Introduction It’s early May, you’re looking at a rather marginal alfalfa stand, the haylage silo is nearly empty, and you generally use some corn silage in the dairy ration. Here are the options: Kill (plow or spray) the alfalfa stand now and plant a full-season corn hybrid, control perennial grasses and broadleaves with a post-emergence […]
We introduced Relative Forage Quality as an improvement to RFV in 2002. We released the term to better estimate energy and intake and to do it in accordance with NRC Nutrition Requirements for Dairy Animals released in 2001.
“Cut alfalfa at late bud for optimum quality.” We’ve heard this statement, or a similar one, many times over the past 10 to 15 years. Although forage quality is strongly correlated to morphological stage (for example, late-bud or first flower), many years of monitoring the forage quality of a standing crop has taught us that environment plays an important role in what the actual forage quality might be at a specific stage of maturity.
Alfalfa may start growing in the spring while some freezing nights are still occurring. This has caused many management questions among farmers.
Undersander et al. (1993) developed a method for estimating milk per ton of forage dry matter (DM) as an index of forage quality of alfalfa and grasses. The milk per ton index of Undersander et al. (1993) is based on energy content of the forage predicted from acid detergent fiber (ADF) content and DM intake potential of the forage predicted from neutral detergent fiber (NDF) content.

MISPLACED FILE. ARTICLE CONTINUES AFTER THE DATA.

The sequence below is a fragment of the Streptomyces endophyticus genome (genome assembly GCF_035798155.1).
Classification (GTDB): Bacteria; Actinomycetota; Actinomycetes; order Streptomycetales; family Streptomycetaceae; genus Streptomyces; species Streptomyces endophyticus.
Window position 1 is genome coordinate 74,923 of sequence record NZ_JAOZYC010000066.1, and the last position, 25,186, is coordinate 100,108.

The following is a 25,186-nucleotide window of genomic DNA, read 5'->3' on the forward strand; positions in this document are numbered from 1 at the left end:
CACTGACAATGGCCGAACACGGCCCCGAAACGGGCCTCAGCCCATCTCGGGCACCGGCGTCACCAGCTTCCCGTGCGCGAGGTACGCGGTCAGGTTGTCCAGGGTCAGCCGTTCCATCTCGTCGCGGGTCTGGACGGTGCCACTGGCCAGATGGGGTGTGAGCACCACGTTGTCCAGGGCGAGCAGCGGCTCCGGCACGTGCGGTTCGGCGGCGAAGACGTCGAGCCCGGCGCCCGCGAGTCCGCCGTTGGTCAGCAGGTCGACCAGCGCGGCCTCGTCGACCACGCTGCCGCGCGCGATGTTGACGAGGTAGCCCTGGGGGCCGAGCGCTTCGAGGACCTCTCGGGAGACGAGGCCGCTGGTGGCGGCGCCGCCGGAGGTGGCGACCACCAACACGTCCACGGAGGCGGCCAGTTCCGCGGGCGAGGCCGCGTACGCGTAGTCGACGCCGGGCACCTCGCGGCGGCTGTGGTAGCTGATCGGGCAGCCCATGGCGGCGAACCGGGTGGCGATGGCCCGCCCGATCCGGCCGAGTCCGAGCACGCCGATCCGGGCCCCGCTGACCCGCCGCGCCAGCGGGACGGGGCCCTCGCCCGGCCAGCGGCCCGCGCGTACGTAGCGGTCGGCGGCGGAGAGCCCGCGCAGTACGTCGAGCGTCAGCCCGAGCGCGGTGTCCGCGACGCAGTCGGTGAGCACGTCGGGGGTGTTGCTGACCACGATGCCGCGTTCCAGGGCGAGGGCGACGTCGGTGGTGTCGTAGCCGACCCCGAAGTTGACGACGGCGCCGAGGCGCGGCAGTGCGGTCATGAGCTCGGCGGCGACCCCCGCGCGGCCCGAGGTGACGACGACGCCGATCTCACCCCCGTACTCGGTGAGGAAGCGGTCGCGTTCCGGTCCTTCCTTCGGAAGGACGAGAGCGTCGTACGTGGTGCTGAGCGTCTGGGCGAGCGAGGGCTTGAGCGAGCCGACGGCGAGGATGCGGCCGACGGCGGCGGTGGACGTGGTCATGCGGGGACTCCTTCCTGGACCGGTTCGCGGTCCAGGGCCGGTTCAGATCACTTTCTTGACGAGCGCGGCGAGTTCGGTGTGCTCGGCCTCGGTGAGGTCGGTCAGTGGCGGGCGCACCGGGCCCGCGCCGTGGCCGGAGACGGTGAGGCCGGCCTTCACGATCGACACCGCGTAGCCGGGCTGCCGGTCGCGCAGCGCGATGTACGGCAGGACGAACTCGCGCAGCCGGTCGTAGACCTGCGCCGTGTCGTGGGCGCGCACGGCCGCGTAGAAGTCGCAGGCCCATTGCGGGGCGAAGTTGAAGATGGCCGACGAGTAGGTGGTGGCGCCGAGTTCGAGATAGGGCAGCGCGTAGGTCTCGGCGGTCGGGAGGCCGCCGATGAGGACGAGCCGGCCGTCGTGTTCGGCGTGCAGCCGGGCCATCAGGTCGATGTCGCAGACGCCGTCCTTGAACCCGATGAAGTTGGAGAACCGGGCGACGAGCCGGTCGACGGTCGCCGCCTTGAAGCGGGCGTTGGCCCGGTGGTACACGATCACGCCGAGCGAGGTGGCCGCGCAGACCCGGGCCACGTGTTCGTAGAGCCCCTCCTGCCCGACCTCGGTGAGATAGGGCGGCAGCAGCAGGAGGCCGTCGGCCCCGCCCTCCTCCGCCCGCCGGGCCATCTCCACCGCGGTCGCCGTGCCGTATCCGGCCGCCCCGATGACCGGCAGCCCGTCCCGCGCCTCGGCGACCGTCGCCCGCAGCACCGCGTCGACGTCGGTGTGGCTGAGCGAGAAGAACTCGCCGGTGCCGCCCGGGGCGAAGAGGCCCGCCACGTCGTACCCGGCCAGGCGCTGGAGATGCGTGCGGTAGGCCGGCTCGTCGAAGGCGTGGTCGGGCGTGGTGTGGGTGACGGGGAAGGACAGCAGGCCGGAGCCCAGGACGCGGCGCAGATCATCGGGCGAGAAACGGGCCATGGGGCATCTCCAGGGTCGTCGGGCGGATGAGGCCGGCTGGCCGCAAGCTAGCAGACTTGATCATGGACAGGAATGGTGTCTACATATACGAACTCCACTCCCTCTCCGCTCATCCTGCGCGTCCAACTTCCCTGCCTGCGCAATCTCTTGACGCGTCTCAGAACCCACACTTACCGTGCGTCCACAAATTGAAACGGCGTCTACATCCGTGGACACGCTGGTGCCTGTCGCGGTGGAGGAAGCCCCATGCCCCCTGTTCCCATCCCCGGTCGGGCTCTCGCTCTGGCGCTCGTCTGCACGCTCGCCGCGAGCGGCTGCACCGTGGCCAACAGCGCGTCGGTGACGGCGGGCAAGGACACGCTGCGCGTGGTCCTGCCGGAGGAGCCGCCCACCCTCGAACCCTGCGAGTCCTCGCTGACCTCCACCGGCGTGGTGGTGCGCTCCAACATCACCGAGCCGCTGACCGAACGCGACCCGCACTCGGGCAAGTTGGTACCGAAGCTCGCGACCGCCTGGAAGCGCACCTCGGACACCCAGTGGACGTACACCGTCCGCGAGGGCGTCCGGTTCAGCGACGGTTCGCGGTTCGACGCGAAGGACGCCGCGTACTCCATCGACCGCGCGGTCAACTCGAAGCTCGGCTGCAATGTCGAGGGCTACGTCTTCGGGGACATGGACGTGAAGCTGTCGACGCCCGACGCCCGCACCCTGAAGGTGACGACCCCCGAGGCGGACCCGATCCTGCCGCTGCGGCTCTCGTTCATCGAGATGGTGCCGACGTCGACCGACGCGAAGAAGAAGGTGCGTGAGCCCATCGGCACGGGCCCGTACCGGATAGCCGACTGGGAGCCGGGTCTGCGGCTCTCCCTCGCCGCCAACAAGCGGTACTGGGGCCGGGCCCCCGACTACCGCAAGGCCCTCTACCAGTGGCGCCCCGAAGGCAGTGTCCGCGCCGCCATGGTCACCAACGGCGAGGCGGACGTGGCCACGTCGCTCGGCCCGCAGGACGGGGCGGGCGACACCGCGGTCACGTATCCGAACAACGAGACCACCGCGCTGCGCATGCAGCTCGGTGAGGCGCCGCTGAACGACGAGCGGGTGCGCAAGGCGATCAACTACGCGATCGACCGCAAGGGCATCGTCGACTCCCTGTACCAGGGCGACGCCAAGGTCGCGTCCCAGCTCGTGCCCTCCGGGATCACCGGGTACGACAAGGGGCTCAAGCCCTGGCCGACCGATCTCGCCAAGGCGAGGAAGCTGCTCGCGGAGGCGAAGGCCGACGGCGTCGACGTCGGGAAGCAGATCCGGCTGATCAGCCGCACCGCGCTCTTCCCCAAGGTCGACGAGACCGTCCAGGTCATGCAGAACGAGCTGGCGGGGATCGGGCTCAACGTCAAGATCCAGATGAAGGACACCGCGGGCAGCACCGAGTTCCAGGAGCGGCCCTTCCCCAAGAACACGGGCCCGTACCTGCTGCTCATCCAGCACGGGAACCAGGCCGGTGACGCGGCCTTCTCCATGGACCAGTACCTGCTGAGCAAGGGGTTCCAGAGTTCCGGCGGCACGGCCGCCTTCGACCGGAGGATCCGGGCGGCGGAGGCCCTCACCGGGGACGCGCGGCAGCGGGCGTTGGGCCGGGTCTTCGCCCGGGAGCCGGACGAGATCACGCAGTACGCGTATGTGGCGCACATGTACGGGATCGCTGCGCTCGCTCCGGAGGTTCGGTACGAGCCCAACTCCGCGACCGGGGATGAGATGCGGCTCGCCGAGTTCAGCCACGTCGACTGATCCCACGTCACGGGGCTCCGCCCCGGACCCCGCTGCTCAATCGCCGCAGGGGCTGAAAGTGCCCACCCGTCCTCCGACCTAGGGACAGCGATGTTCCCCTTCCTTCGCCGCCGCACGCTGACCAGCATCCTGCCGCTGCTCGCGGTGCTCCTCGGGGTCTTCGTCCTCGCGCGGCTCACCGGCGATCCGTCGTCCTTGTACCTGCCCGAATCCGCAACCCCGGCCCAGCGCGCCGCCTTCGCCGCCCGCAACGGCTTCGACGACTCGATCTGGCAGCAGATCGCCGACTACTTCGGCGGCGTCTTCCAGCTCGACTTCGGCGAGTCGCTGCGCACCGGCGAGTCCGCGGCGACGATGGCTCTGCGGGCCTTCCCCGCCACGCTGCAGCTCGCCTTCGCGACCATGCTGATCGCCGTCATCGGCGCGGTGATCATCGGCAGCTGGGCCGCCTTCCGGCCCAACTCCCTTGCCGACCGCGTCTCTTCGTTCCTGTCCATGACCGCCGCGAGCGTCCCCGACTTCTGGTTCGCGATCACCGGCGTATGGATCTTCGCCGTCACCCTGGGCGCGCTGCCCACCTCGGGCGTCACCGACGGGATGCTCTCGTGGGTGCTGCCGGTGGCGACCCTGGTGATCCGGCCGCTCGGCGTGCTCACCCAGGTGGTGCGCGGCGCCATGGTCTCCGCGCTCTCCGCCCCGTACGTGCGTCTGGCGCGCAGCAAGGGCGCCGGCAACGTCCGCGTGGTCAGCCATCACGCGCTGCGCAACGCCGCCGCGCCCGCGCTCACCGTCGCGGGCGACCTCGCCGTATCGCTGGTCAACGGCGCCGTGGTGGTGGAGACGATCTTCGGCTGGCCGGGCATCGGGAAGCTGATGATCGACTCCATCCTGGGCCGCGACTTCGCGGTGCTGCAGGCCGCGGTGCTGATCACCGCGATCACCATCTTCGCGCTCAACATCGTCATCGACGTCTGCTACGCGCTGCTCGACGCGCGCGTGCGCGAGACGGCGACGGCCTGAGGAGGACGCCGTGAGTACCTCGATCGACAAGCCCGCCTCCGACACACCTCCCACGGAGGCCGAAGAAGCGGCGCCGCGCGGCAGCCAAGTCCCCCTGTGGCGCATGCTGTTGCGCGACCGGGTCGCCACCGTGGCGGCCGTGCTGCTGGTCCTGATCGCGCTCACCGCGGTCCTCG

Attaining a high silage density is important for two primary reasons. Most importantly, density and dry matter content determine the porosity of the silage.
As interest grows in adding grasses to dairy rations (to add digestible fiber and improve cow performance and health), many dairy producers find themselves learning about a feedstuff they haven’t grown or used in many years. This Fact Sheet will explore some reasons for feeding grasses, discuss some of the agronomic considerations producers need to think about when growing grasses for […]
The benefits of using legumes in crop rotations is well established. This study explored a cover crop system utilizing annual clovers in Wisconsin that takes advantage of shorter season crops (i.e. winter wheat, vegetable crops), to enhance rotational impacts, to provide nitrogen credits to the next year’s crop, and to grow additional biomass that potentially […]
Relative Feed Value has been widely used for ranking forage for sale, inventorying and allocating forage lots to animal groups according to their quality needs, as well as determining when to harvest.
For determination of keeping stand of new seedlings: Determine whether the seedlings have developed crowns (pull a plant and feel if ridge between root and top growth which usually develops when plant is 3 to 4 inches tall). All seedlings without crowns and with damaged terminal buds will die. Count remaining plants and keep stand […]
Cover crop species recommendations change depending on whether you are in Northern or Southern Wisconsin. Northern Wisconsin Cover Crop Options Small grains / grasses Cereal rye is the only option for seeding cover crops after corn for grain in Northern WI but it should be planted by late October. Much later than this and rye […]